The Problem: The quality of life in a community is immensely important to the health of its citizens. How can the residents of a poor neighborhood, plagued by poor health, be mobilized to help reduce isolation; improve safety; promote physical, mental and spiritual well-being-and ultimately to achieve overall wellness?
Grantee Background: Atum Azzahir grew up in the south, in the pre-civil rights days of Jim Crow laws that legitimized de facto segregation. Her parents and extended family showed her how to take pride in her heritage and maintain her dignity and self-respect, in spite of the indignities suffered as African Americans. One incident she vividly remembers is the time a white man spat in her father's face. "I saw my father stand there with a kind of dignity that has never left me. … He taught me, by walking away and going home, and talking and laughing about things that were joyful, that there was a different kind of strength than what was obvious. It told me that, no matter what anybody says, you are in control of your own destiny."
After moving to Wisconsin 1961, Azzahir married, raised children and became involved in community organizing around the burgeoning civil rights movement. She helped to start breakfast programs for school children and joined in protests against forced busing. Later, in Minneapolis, she held various administrative jobs in health care, was executive director of a women's shelter and head of a new school-readiness program for children of young, low-income mothers.
"I think what got me into the field of health was really my basic tendency to be a community organizer," she says. "Community organizing is the basic way that I feel people have to learn how to take care of themselves. Being self-determined, independent, self-sufficient."
Meanwhile, a vision was forming in Azzahir's mind of a model of how a community could begin to heal itself, and ultimately, achieve improved health. Her vision focused on the health status of the neighborhood where she lived-Powderhorn, the poorest area in Minneapolis, with the city's highest rates of infant mortality, low birthweight and absence of prenatal care.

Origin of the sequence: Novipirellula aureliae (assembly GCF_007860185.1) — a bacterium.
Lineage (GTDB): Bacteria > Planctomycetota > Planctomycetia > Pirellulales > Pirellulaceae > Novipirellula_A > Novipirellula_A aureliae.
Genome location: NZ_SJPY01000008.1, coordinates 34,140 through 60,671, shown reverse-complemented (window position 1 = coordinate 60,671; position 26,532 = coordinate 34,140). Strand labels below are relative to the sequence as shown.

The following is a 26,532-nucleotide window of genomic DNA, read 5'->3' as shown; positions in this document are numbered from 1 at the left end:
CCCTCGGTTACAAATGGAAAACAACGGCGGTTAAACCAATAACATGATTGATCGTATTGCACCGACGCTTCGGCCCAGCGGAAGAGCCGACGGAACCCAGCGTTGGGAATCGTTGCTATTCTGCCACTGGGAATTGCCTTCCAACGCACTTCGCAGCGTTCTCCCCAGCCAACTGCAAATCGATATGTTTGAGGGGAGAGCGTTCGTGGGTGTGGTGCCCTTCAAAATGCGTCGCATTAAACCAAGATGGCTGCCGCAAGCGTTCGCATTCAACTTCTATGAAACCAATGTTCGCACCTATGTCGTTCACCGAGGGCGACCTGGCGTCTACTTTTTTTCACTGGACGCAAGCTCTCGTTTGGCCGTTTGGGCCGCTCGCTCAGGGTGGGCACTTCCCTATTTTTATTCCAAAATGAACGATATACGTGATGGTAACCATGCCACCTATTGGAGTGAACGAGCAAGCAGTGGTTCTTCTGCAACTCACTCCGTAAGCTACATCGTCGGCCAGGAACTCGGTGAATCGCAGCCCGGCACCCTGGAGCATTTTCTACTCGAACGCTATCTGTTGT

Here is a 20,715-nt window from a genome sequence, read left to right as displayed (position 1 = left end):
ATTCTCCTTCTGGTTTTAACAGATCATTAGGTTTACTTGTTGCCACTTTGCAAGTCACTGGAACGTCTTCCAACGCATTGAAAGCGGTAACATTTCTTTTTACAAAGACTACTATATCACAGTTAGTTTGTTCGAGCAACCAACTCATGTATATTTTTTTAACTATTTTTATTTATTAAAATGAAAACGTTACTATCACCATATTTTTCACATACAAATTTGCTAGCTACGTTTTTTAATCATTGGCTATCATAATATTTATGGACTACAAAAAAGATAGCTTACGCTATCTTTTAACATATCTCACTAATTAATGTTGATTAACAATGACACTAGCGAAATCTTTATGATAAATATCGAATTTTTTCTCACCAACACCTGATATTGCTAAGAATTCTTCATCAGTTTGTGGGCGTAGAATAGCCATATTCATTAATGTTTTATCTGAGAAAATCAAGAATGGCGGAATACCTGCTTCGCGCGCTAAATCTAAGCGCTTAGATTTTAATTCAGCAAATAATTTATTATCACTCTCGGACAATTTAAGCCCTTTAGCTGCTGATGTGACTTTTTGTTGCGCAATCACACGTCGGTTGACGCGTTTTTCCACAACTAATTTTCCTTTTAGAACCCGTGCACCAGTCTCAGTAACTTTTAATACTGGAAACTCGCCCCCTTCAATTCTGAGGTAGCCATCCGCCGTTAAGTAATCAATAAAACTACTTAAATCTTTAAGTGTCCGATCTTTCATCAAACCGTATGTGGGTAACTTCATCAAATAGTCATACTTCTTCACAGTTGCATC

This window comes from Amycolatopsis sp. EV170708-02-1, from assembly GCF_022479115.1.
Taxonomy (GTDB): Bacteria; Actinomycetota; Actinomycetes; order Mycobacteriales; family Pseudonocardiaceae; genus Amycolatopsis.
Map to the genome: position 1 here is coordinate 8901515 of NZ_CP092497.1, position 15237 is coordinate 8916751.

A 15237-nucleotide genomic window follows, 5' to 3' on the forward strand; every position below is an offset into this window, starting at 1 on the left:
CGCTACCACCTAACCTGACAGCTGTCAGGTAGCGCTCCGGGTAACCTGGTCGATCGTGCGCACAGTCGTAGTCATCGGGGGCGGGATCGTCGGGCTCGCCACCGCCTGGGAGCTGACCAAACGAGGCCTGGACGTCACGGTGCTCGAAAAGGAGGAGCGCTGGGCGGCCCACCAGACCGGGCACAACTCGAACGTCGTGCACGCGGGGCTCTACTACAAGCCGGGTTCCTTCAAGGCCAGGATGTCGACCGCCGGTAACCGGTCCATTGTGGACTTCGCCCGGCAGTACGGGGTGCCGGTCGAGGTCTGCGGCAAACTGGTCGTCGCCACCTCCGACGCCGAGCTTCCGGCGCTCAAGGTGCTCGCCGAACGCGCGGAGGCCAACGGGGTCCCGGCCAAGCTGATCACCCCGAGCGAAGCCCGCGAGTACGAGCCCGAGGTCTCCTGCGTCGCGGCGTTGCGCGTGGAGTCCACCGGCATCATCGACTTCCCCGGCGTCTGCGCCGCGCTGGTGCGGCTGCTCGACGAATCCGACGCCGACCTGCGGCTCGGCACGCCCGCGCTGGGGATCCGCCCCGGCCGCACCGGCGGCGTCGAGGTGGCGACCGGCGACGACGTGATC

With support from the mayor and youth commissioner, and with corporate funding, in 1994, Azzahir created Healthy Powderhorn. It aimed to improve the neighborhood's health and quality of life by bringing people together over the issues that affected their lives using grassroots, Citizen Health Action Teams. Among the many initiatives begun: a youth tumbling team and art program, garden plantings, a farmer's market, a health fair and a community play. The strategy for Healthy Powderhorn: Personal relations foster community, and community fosters health.
For her many efforts and accomplishments, in 1996, Azzahir received the Robert Wood Johnson Community Health Leadership Award.
Results: "The award was very important for us," she stresses. "It was pivotal. Because of it, our program got local, and then national, visibility. And it really increased my confidence. It was validation of what Healthy Powderhorn was doing, encouragement to continue doing it."
She also was able to move forward with a new piece of her dream-a holistic lifestyle center. Opened in early 1996, it provides a space for community members to discover, express and preserve their cultural heritages; enroll in a broad array of fitness and health-related classes; and be exposed to alternative medical interventions and therapies.
The Community Health Leadership Program has made Azzahir part of a network of past and present awardees, with whom she has met at annual retreats. "It didn't seem like my work was so isolated any more. It felt like it was a part of a bigger plan, a bigger effort," says Azzahir.
RWJF Perspective: The Community Health Leadership Program was initiated by RWJF in 1991 to recognize the extraordinary contributions of community leaders who are instrumental in improving the health and health care of in their local communities. The program honors unsung and inspirational individuals who work with the most disenfranchised populations.
The formal recognition by the foundation often launches these leaders and their programs to greater levels of influence and extends their reach to serve more vulnerable populations. RWJF provides a financial award to the individual and their organization as well as critical guidance in strategic planning, board development, marketing and communications. Equally important, RWJF connects the community health leaders with one another to enable programs to build upon the wisdom and experience of previous leaders.
"Against all odds, our Community Health Leaders continue to remind us of the difference that one person can make and we are exceedingly proud of their endeavors," says Judith Stavisky, RWJF program officer.